Centuries ago, the culture of a country was modified by wars and invasions. But now cultures are influenced by the corporate scenario in the country. Whenever a corporate giant enters a country’s local markets, it inevitably introduces a few subtle variations in the existing cultural practices. At the same time, the company has to respect local sensibilities and make certain changes in their strategies.
A company’s success in the local markets depends immensely on how skillfully they negotiate the culture of that country, and in turn use it to their advantage. Once the company strikes the right balance, there is an intermingling of cultures, which introduces western cultural influences to the already existing local norms. A failure on the part of the company to adapt to local practices can prove to be a business disaster. For instance, the retail giant Wal-Mart was forced to completely shut down its operations in Germany and South Korea, when the local public did not approve of their characteristic working styles. (Schaefer, 2009)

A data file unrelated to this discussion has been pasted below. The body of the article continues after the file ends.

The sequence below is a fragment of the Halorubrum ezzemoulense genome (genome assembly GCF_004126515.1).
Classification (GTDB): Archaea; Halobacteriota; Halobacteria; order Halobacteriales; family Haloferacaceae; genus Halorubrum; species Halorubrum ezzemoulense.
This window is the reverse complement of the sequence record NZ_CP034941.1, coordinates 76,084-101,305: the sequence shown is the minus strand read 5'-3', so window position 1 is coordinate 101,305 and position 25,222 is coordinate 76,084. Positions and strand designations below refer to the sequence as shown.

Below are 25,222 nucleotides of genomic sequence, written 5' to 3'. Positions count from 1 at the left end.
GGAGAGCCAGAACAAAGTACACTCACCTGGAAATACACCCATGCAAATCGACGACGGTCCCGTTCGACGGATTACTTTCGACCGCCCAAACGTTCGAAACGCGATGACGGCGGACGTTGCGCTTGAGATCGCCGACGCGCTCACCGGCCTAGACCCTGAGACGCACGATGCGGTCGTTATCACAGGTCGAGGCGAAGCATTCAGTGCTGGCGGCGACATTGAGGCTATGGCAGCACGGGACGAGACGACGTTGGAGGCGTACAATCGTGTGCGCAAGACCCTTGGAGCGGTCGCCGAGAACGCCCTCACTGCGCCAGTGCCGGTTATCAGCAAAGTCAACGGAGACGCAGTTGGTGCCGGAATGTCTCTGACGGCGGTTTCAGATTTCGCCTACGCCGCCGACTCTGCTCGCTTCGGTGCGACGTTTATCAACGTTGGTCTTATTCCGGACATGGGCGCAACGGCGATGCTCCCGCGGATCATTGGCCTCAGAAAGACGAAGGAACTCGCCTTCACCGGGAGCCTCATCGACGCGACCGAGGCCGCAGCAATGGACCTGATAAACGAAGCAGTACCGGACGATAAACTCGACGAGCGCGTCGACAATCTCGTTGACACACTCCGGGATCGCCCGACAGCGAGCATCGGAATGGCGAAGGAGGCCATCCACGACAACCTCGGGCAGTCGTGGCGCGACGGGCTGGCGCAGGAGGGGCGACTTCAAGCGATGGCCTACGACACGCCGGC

It would be beneficial to study an example to facilitate a better understanding of the influences of western culture brought about by corporate giants. McDonald’s, the world’s largest chain of fast food restaurants has more than 30,000 restaurants in nearly a 100 countries and serves approximately 52 million people daily (Bhushan, 2002). McDonald’s was one of the first corporations to pioneer the field of quick service restaurants.
It’s franchise in India is owned and managed locally, employing local staff and product suppliers. Hardcastle Restaurants Private Limited owns and manages McDonalds restaurants in the western region of India, while the northern territory restaurants are owned and managed by Vikram Bakshi’s Connaught Plaza Restaurants Private Limited. The first Mc Donald’s outlet was opened in India’s capital, New Delhi in October, 1996 and currently there are a total of 132 restaurants in the whole of